Part two of a series of comparisons between the New York Yankees and the rest of the tough American League East. After taking each other to the limit in the division race and in the playoffs in 2012, the Yankees and Orioles both finished 85-77, good enough for third in the division but six games out of a playoff spot.
While the Yankees made some big moves this off-season, the Orioles’ off-season was mostly a disaster. Their attempt to sign closer Grant Balfour ended with his physical failure, and for much of the off-season they were unable to attract many of the big free agents available and traded their closer Jim Johnson to Oakland. They managed to salvage the winter by signing Nelson Cruz to a 1-year deal and Ubaldo Jimenez to a 4-year deal, but still whiffed on Ervin Santana. The O’s thus go into the 2014 campaign with one of the deadliest lineups in the American League, but also with a suspect pitching staff.
All projections are from RotoChamp.com
BAL- Matt Wieters: .265/.328/.449/.777, 21 HR, 67 RBI, 58 R
NYY- Brian McCann: .259/.338/.449/.787, 24 HR, 77 RBI, 61 R
Advantage, Yankees. While Wieters hasn’t totally lived up to the hype in his five-year career, he’s still an outstanding defensive catcher and has plenty of pop. Going into his age-28 season, he’s poised for another good season. McCann has been one of three best catchers in baseball since breaking into the league in 2005 along with Yadier Molina and Joe Mauer. His power numbers should go up with the move from Turner Field to Yankee Stadium.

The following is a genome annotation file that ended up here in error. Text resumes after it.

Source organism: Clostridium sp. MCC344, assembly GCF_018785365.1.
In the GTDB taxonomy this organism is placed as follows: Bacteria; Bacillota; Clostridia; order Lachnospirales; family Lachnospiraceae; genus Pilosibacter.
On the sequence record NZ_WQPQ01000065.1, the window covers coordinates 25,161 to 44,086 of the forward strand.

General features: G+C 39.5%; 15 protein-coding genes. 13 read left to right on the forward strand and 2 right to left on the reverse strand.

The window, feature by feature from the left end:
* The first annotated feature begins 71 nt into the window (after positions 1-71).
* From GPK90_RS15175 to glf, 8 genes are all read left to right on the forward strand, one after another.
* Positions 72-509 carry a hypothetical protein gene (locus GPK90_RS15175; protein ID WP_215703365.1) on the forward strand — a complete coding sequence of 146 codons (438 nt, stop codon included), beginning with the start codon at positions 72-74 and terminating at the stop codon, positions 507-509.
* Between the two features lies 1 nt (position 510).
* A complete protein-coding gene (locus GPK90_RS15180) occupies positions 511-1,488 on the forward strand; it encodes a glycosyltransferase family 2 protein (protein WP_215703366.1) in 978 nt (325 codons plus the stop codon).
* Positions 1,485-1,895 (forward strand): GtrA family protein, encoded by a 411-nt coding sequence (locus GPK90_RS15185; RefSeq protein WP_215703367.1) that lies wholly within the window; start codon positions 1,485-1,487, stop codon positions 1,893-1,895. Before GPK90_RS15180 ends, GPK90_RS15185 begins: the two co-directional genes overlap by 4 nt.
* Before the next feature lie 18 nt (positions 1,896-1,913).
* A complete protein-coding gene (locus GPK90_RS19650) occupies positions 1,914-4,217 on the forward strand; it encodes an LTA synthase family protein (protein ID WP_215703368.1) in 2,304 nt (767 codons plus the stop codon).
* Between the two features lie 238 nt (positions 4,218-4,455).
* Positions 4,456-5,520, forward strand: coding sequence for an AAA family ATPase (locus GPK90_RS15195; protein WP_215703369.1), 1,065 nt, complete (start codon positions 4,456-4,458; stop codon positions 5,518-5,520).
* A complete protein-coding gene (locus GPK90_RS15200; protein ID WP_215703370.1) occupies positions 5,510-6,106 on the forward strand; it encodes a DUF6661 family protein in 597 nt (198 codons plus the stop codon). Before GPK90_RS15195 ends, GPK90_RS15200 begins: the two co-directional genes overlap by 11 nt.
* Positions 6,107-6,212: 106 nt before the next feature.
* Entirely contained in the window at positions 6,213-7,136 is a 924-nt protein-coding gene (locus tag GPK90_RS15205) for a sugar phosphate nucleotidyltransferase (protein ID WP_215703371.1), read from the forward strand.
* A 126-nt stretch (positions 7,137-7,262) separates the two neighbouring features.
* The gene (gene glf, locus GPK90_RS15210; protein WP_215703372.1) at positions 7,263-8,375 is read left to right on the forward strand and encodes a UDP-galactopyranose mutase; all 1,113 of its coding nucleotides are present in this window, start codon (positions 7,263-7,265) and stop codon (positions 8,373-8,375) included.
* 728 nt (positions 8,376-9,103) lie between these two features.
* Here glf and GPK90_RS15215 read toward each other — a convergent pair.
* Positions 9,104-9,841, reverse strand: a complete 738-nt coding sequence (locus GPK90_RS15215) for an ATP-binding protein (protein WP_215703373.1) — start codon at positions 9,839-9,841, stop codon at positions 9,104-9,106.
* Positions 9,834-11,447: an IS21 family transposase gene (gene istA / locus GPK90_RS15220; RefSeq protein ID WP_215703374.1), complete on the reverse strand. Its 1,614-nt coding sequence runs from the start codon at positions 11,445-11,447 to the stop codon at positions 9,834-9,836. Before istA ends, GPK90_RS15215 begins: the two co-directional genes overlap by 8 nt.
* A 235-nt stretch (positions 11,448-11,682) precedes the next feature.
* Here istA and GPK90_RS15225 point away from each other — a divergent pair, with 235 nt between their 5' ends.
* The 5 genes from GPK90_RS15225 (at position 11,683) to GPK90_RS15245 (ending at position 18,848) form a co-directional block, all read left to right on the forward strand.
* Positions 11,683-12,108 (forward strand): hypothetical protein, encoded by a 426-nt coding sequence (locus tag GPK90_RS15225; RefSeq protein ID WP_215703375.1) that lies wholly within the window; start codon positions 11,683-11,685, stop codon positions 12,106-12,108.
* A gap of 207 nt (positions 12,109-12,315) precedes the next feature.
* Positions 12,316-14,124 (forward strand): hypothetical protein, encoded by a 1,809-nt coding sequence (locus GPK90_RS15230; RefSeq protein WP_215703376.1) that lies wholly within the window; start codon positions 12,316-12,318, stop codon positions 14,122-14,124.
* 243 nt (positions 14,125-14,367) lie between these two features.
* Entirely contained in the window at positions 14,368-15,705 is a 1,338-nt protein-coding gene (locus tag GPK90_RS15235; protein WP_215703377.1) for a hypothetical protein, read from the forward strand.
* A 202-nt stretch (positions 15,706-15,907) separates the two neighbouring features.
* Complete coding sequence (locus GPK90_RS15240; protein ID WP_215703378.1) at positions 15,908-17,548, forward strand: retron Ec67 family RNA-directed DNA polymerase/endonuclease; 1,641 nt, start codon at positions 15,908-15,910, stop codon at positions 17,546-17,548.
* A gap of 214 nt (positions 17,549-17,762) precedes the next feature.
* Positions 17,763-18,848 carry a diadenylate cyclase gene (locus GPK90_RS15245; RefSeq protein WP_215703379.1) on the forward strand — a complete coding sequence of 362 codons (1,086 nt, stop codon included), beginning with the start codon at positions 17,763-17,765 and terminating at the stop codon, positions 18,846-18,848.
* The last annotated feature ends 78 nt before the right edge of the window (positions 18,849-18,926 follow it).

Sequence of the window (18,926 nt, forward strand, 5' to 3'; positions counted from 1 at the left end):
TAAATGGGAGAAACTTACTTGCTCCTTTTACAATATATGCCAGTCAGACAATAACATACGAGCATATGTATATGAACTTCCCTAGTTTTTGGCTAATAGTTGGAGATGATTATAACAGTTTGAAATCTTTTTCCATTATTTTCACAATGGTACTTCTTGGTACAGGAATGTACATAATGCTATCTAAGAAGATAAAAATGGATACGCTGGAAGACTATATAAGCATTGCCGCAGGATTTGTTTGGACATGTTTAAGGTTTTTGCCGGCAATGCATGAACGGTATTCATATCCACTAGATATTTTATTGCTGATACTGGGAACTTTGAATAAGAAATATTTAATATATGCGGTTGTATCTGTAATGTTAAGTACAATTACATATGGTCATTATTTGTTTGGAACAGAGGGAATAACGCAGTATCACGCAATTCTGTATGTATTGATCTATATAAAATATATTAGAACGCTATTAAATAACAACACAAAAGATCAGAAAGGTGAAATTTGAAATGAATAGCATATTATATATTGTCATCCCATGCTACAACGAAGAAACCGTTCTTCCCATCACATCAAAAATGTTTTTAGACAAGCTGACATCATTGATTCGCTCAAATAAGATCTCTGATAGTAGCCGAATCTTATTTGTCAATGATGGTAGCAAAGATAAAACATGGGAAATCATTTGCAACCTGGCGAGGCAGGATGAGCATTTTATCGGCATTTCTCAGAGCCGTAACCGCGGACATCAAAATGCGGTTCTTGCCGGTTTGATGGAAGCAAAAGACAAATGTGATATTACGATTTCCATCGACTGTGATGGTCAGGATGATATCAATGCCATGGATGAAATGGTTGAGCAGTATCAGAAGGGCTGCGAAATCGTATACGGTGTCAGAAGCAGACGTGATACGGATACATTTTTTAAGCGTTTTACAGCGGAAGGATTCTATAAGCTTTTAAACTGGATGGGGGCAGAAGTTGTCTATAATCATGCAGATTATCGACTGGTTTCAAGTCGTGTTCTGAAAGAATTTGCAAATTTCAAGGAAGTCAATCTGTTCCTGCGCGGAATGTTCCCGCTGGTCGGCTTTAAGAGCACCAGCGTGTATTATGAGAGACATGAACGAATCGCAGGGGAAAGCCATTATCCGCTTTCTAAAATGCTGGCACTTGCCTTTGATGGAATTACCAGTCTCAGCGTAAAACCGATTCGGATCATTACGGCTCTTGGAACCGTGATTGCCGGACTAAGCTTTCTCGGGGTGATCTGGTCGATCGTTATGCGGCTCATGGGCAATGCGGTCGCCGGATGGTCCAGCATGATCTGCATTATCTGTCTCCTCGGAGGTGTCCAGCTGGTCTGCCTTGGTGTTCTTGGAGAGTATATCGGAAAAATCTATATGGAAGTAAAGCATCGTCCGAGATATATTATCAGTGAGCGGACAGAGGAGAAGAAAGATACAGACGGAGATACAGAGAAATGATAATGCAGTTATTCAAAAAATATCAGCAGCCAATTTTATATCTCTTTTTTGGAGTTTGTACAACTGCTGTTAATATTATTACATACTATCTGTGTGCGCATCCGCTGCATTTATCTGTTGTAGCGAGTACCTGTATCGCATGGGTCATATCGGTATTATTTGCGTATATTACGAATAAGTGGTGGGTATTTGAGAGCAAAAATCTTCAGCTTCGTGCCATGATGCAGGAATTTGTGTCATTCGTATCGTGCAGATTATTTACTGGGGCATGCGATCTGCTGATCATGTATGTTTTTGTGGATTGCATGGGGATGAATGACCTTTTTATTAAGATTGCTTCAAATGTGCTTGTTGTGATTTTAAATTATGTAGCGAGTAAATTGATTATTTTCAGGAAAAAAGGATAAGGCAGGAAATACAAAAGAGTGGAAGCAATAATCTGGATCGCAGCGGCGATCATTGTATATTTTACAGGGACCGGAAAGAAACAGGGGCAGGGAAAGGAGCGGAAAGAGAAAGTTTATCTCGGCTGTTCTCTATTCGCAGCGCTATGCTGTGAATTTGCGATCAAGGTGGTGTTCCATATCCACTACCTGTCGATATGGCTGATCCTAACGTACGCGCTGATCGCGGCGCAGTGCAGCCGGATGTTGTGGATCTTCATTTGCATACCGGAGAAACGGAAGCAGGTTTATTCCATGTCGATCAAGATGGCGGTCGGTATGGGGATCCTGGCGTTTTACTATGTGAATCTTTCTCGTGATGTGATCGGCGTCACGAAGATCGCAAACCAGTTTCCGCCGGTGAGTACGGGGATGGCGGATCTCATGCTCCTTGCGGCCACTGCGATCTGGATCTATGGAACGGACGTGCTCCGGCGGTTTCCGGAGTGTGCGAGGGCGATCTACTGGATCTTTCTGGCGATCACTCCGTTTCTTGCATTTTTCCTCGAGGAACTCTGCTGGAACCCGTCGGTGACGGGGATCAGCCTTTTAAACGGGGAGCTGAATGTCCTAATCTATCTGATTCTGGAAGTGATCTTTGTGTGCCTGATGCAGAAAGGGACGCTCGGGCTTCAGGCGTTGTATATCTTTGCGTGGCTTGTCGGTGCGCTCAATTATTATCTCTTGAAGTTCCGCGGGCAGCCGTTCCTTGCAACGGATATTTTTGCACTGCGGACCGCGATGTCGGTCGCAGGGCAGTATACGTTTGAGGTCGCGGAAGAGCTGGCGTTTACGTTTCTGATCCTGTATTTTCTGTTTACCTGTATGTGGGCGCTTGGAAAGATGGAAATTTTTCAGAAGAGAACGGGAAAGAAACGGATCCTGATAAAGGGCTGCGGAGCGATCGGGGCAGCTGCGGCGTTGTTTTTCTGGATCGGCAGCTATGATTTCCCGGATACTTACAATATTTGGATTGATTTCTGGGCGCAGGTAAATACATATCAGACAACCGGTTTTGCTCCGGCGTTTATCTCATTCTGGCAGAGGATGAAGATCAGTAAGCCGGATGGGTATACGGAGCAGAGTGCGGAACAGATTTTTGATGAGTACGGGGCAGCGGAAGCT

BAL- Chris Davis: .262/.347/.565/.912, 43 HR, 101 RBI, 81 R
NYY- Mark Teixeira: .245/.337/.461/.798, 26 HR, 86 RBI, 70 R
Advantage, Orioles. Davis finally put it all together last year, leading the majors in homers, RBI, and total bases. He should have zero problem putting up monster power numbers at Camden Yards again. Teixeira is coming off a season cut short to 15 games by a wrist injury, and it’s unknown how much that problem will linger. Not to mention his numbers were already declining every year as a Yankee. He still should be able to hit enough homers and RBI at the Stadium, but it remains to be seen how much the wrist will limit those totals
NYY- Brian Roberts: .247/.310/.364/.674, 5 HR, 28 RBI
Advantage, Orioles, but this position is a total mess for both teams. The former Oriole Roberts is replacing one of the best players in the game, and has only played 192 games in the previous four seasons. Weeks and Flaherty will probably interchange for much of the season. Flaherty has some pop but not much else. Weeks showed potential in his rookie year in Oakland but has been absolutely putrid since. But both guys are much younger and less of an injury concern than Roberts
BAL- Manny Machado: .268/.302/.432/.734, 12 HR, 55 RBI, 61 R
NYY- Kelly Johnson: .232/.311/.395/.706, 14 HR, 46 RBI, 8 SB